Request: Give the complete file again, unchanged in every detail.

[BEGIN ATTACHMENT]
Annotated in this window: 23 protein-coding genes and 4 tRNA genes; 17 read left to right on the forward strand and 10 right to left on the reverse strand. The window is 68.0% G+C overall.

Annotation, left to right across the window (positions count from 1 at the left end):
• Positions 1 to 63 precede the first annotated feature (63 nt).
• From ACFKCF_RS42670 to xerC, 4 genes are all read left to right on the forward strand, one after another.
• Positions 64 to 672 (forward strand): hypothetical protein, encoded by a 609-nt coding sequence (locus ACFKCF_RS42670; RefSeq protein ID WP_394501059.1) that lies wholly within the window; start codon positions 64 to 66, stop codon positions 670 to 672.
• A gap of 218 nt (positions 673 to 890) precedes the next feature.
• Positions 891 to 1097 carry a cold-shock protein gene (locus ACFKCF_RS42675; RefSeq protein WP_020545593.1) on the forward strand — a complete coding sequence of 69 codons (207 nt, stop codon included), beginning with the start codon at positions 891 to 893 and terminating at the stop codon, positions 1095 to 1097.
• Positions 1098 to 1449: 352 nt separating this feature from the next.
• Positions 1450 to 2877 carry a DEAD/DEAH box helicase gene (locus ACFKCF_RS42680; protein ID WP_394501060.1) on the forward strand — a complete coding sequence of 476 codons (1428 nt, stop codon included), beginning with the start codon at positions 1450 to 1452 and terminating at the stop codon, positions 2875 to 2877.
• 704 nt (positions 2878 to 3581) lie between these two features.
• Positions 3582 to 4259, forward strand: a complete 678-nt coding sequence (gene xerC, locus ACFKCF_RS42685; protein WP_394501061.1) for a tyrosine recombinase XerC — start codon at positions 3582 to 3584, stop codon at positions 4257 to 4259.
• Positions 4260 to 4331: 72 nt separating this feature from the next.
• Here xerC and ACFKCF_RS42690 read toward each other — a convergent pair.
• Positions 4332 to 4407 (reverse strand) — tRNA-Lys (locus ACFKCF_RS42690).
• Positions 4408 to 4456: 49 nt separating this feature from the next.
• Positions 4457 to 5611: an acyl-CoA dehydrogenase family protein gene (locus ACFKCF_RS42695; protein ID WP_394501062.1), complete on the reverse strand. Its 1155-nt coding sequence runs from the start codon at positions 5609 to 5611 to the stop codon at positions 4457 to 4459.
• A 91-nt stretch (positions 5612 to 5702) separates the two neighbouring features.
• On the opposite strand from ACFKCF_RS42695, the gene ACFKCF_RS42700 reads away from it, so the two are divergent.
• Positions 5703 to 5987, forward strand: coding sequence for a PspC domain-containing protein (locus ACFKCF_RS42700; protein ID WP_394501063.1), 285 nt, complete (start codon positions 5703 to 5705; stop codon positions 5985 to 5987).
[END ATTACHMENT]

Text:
Annotated in this window: 23 protein-coding genes and 4 tRNA genes; 17 read left to right on the forward strand and 10 right to left on the reverse strand. The window is 68.0% G+C overall.

Annotation, left to right across the window (positions count from 1 at the left end):
• Positions 1 to 63 precede the first annotated feature (63 nt).
• From ACFKCF_RS42670 to xerC, 4 genes are all read left to right on the forward strand, one after another.
• Positions 64 to 672 (forward strand): hypothetical protein, encoded by a 609-nt coding sequence (locus ACFKCF_RS42670; RefSeq protein ID WP_394501059.1) that lies wholly within the window; start codon positions 64 to 66, stop codon positions 670 to 672.
• A gap of 218 nt (positions 673 to 890) precedes the next feature.
• Positions 891 to 1097 carry a cold-shock protein gene (locus ACFKCF_RS42675; RefSeq protein WP_020545593.1) on the forward strand — a complete coding sequence of 69 codons (207 nt, stop codon included), beginning with the start codon at positions 891 to 893 and terminating at the stop codon, positions 1095 to 1097.
• Positions 1098 to 1449: 352 nt separating this feature from the next.
• Positions 1450 to 2877 carry a DEAD/DEAH box helicase gene (locus ACFKCF_RS42680; protein ID WP_394501060.1) on the forward strand — a complete coding sequence of 476 codons (1428 nt, stop codon included), beginning with the start codon at positions 1450 to 1452 and terminating at the stop codon, positions 2875 to 2877.
• 704 nt (positions 2878 to 3581) lie between these two features.
• Positions 3582 to 4259, forward strand: a complete 678-nt coding sequence (gene xerC, locus ACFKCF_RS42685; protein WP_394501061.1) for a tyrosine recombinase XerC — start codon at positions 3582 to 3584, stop codon at positions 4257 to 4259.
• Positions 4260 to 4331: 72 nt separating this feature from the next.
• Here xerC and ACFKCF_RS42690 read toward each other — a convergent pair.
• Positions 4332 to 4407 (reverse strand) — tRNA-Lys (locus ACFKCF_RS42690).
• Positions 4408 to 4456: 49 nt separating this feature from the next.
• Positions 4457 to 5611: an acyl-CoA dehydrogenase family protein gene (locus ACFKCF_RS42695; protein ID WP_394501062.1), complete on the reverse strand. Its 1155-nt coding sequence runs from the start codon at positions 5609 to 5611 to the stop codon at positions 4457 to 4459.
• A 91-nt stretch (positions 5612 to 5702) separates the two neighbouring features.
• On the opposite strand from ACFKCF_RS42695, the gene ACFKCF_RS42700 reads away from it, so the two are divergent.
• Positions 5703 to 5987, forward strand: coding sequence for a PspC domain-containing protein (locus ACFKCF_RS42700; protein ID WP_394501063.1), 285 nt, complete (start codon positions 5703 to 5705; stop codon positions 5985 to 5987).